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Unit information: MRes Mathematics for Economics in 2016/17

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Unit name MRes Mathematics for Economics
Unit code EFIMM0023
Credit points 15
Level of study M/7
Teaching block(s) Teaching Block 1 (weeks 1 - 12)
Unit director Professor. Xiong
Open unit status Not open




School/department School of Economics
Faculty Faculty of Social Sciences and Law


The unit aims to build in students the ability to know, understand, apply and evaluate the mathematical tools and methods needed in modern Economics. These skills constitute the base on which other units will build and will ultimately allow students to undertake novel research in their dissertation.

The focus in on Real Analysis and topics covered will include

- Basic topology - Numerical sequences and series - Continuity - Sequences and series of functions - Differentiation - Integration

Intended learning outcomes

Modern Economic and Econometrics theory requires mathematical skills and in particular the ability to understand mathematical arguments and provide proofs. Real Analysis provides a foundation for all of the mathematical methods used in Economics. The unit will familiarize students with formal arguments and proofs in Real Analysis so that students will be able to understand and evaluate the uses of these tools in economics as be able to apply these tools themselves. The students will also be able to understand the proper scope of application of these tools as well as their limitations.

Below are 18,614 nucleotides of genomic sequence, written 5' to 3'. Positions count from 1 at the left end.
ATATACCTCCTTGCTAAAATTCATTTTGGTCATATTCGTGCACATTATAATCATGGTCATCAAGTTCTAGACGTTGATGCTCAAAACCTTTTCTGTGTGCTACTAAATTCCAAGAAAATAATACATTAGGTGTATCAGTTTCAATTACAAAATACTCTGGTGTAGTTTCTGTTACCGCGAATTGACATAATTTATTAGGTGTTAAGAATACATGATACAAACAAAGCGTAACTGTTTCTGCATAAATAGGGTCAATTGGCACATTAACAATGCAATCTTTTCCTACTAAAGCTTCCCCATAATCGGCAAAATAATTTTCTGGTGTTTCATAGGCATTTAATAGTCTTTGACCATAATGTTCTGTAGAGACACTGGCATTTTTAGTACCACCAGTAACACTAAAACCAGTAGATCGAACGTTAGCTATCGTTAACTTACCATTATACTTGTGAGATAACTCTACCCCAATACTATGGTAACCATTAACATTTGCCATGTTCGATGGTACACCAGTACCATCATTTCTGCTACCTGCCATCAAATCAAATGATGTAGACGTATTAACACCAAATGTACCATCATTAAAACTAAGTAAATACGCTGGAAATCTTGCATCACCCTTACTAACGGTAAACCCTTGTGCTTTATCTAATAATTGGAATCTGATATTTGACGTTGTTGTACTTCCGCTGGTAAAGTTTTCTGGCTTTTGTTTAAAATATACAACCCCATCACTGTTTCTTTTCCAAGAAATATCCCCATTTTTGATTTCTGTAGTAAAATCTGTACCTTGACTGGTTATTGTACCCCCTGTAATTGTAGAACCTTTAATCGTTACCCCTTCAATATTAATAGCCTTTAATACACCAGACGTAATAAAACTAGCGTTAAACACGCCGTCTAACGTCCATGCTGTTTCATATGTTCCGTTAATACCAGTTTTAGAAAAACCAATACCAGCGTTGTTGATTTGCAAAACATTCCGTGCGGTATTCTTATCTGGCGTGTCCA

Teaching details

There are two lectures and one exercise class per week. Coursework will consist of weekly exercises which will be used for course assessment.

Lectures will introduce and explain the different methods as well as their application and limitation whereas exercise classes will provide the opportunity to practice the selection and use of these methods

Contact Hours Per Week 3

Student Input

20 hours lectures

10 hours tutorials

15 hours preparation of weekly exercises for assessment

3 hours final exam

102 hours individual study

Assessment Details

Summative assessment: 3-hour written exam (85%), weekly exercises on the various topics (15%). The exam will test the knowledge, selection, application and evaluation of tools and methods, whereas the exercises will incentivize the students to learn to use, apply and evaluate these methods while getting feedback on their progress.

Formative assessment: class participation and discussion in tutorials. These will provide further opportunities for feedback on the students’ progress.

Reading and References

Rudin, W. Principles of Mathematical Analysis (Third Ed), McGraw-Hill

Kolmogorov A.N. and Fomin S.V. Introductory Real Analysis (New Edition), Dover.

Marsden J.E. and Hoffman M.J. Elementary Classical Analysis (Second Ed), W.H. Freeman

Pugh, C. C. Real Mathematical Analysis (First Ed.) Springer-Verlag